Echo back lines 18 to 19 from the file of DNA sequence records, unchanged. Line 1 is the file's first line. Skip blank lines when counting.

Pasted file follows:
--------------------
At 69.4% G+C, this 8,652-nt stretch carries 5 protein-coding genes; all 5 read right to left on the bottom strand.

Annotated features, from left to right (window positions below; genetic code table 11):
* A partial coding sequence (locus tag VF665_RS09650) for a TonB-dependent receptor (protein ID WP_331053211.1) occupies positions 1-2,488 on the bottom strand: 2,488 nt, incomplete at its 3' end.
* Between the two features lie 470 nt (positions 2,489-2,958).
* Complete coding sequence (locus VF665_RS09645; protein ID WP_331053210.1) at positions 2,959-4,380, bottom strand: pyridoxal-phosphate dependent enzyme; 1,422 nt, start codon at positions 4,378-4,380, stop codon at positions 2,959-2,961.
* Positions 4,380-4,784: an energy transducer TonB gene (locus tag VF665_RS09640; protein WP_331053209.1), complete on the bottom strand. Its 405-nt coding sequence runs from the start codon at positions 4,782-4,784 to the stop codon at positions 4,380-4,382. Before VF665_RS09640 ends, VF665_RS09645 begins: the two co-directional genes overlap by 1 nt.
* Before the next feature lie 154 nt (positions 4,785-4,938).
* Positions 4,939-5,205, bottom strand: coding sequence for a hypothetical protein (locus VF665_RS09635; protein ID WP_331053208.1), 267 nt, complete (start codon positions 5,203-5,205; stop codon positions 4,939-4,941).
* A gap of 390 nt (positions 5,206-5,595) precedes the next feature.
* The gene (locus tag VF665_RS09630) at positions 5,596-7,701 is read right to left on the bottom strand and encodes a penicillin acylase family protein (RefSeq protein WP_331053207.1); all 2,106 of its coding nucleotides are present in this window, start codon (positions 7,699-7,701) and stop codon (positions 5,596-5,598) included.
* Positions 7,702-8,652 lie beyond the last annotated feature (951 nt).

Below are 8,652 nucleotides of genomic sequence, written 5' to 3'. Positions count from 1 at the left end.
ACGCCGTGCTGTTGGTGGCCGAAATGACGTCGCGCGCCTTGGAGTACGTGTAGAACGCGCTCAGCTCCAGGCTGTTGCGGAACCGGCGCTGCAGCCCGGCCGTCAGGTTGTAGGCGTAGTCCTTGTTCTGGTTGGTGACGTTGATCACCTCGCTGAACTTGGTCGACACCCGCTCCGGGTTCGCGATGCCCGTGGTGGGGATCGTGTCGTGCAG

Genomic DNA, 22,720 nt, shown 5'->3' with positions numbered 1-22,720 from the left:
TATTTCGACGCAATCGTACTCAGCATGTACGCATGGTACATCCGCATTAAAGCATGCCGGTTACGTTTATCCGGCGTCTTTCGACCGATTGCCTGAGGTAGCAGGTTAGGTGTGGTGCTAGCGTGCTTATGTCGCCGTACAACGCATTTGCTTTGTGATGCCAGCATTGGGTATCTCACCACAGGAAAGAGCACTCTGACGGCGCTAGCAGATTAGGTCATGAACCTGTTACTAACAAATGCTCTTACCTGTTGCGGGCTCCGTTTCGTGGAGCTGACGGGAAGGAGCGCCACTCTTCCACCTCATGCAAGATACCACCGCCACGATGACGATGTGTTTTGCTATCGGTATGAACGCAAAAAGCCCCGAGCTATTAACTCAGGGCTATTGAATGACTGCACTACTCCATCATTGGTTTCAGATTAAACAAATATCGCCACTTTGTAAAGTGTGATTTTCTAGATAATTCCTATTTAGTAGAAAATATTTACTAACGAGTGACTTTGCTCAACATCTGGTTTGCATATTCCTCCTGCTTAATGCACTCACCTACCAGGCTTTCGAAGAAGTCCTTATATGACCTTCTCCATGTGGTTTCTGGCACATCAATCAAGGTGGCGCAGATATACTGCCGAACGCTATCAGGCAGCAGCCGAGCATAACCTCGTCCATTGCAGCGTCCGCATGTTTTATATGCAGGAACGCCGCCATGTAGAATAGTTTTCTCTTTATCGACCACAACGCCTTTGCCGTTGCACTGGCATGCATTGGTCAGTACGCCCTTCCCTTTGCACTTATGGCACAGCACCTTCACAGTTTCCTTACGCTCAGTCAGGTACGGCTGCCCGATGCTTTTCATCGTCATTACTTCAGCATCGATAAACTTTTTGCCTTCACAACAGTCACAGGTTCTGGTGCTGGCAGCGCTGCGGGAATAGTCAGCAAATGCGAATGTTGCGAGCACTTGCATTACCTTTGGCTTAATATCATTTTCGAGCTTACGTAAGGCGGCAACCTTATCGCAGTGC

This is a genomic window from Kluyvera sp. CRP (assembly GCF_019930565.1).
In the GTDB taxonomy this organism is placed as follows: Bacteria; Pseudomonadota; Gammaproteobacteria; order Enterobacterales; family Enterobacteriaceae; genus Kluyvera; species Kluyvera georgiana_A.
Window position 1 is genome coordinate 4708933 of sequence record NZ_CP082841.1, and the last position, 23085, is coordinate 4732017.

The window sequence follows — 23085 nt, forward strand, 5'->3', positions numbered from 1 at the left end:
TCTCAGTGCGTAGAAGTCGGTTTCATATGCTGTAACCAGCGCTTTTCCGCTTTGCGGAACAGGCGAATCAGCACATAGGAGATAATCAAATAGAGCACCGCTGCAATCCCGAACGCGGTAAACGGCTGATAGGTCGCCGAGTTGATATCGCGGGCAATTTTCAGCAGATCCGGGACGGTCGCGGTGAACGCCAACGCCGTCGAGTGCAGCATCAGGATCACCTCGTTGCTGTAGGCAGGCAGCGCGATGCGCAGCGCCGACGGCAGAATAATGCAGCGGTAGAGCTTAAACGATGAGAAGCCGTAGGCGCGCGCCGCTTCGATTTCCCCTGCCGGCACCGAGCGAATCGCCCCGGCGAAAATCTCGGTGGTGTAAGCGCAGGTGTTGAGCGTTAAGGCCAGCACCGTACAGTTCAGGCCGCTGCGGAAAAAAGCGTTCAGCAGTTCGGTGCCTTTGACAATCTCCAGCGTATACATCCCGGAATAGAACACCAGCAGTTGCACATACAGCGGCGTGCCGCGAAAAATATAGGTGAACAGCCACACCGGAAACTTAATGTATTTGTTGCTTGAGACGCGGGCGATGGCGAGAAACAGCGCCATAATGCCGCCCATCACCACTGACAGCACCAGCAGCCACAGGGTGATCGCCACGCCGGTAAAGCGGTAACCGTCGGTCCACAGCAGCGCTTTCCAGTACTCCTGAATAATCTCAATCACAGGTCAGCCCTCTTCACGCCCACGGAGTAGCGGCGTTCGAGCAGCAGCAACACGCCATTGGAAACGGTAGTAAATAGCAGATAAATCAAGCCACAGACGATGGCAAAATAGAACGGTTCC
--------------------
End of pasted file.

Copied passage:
Window position 1 is genome coordinate 4708933 of sequence record NZ_CP082841.1, and the last position, 23085, is coordinate 4732017.

The window sequence follows — 23085 nt, forward strand, 5'->3', positions numbered from 1 at the left end: